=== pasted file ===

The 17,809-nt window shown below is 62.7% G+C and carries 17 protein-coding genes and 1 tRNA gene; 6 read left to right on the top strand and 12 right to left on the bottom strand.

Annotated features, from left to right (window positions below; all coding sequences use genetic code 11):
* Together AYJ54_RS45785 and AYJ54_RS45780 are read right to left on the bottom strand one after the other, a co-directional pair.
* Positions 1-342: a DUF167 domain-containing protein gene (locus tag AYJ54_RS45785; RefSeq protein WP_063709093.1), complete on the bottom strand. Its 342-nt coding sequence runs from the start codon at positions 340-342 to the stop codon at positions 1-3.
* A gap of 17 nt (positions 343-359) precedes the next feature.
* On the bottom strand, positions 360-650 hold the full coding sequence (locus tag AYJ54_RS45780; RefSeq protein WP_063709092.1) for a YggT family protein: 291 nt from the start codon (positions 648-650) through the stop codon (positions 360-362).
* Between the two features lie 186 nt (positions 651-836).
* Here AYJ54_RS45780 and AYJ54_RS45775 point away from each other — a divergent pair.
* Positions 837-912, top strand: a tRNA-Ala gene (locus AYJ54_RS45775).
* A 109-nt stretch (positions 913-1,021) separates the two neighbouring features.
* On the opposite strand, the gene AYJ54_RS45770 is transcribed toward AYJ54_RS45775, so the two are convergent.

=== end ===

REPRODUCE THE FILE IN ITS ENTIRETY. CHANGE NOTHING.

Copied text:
The 17,809-nt window shown below is 62.7% G+C and carries 17 protein-coding genes and 1 tRNA gene; 6 read left to right on the top strand and 12 right to left on the bottom strand.

Annotated features, from left to right (window positions below; all coding sequences use genetic code 11):
* Together AYJ54_RS45785 and AYJ54_RS45780 are read right to left on the bottom strand one after the other, a co-directional pair.
* Positions 1-342: a DUF167 domain-containing protein gene (locus tag AYJ54_RS45785; RefSeq protein WP_063709093.1), complete on the bottom strand. Its 342-nt coding sequence runs from the start codon at positions 340-342 to the stop codon at positions 1-3.
* A gap of 17 nt (positions 343-359) precedes the next feature.
* On the bottom strand, positions 360-650 hold the full coding sequence (locus tag AYJ54_RS45780; RefSeq protein WP_063709092.1) for a YggT family protein: 291 nt from the start codon (positions 648-650) through the stop codon (positions 360-362).
* Between the two features lie 186 nt (positions 651-836).
* Here AYJ54_RS45780 and AYJ54_RS45775 point away from each other — a divergent pair.
* Positions 837-912, top strand: a tRNA-Ala gene (locus AYJ54_RS45775).
* A 109-nt stretch (positions 913-1,021) separates the two neighbouring features.
* On the opposite strand, the gene AYJ54_RS45770 is transcribed toward AYJ54_RS45775, so the two are convergent.